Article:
Term Asset-Backed Securities Loan Facility (TALF)

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The Term Asset-Backed-Securities Loan Facility is the U.S. Federal Reserve's consumer-lending facility. The TALF was set up in November 2008 to spur the consumer-loan market by having the Fed lend up to $200 billion in public funds to investors who buy securities backed by car loans, credit card debt, student loans and small business debt. It is intended to jump-start the lending markets for education, autos, small businesses and credit cards.[1]

Under the TALF, the Federal Reserve Bank of New York (FRBNY) will lend up to $200 billion to holders of certain AAA-rated ABS backed by newly and recently originated consumer and small business loans. The FRBNY will lend an amount equal to the market value of the ABS less a haircut and will be secured at all times by the ABS.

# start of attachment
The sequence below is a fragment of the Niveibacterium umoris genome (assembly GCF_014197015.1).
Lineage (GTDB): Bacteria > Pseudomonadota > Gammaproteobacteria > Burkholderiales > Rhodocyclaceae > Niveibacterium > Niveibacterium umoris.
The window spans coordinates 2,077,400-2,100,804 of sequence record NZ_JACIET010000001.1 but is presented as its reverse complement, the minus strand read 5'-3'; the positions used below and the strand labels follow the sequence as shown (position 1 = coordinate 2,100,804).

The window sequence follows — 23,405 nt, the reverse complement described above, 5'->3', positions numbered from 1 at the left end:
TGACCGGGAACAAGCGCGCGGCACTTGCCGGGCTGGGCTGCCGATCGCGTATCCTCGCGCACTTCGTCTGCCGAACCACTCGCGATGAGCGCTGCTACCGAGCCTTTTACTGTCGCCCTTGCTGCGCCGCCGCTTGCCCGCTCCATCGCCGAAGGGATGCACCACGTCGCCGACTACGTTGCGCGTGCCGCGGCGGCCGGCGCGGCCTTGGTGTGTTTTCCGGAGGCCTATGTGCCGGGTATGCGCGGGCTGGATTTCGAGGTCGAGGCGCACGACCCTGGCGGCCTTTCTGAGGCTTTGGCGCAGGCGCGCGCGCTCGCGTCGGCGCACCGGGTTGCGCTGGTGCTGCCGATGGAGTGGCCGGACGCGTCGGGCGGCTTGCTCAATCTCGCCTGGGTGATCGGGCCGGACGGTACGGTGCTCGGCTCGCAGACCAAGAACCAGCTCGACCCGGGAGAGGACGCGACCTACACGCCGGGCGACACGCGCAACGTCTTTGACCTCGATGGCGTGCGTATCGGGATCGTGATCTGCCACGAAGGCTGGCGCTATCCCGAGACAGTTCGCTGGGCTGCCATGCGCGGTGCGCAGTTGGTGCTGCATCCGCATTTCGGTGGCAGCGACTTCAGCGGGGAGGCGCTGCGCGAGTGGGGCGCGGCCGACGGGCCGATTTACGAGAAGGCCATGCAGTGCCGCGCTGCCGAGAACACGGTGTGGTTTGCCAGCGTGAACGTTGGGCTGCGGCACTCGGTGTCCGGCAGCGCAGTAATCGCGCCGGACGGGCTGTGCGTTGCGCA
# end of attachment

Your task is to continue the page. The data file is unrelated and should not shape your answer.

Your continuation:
The U.S. Treasury Department, under the Troubled Assets Relief Program (TARP), will provide $20 billion of credit protection to the FRBNY in connection with the TALF.[2]

The Obama administration has discussed expanding the TALF to provide financing for other older assets, such as mortgage-backed securities.[3]


  1. Financial Rescue Turns to Toxic Assets. The Washington Post.
  2. Press Release. The Federal Reserve.
  3. Bailout Talks Turn to More Equity Stakes. The Wall Street Journal.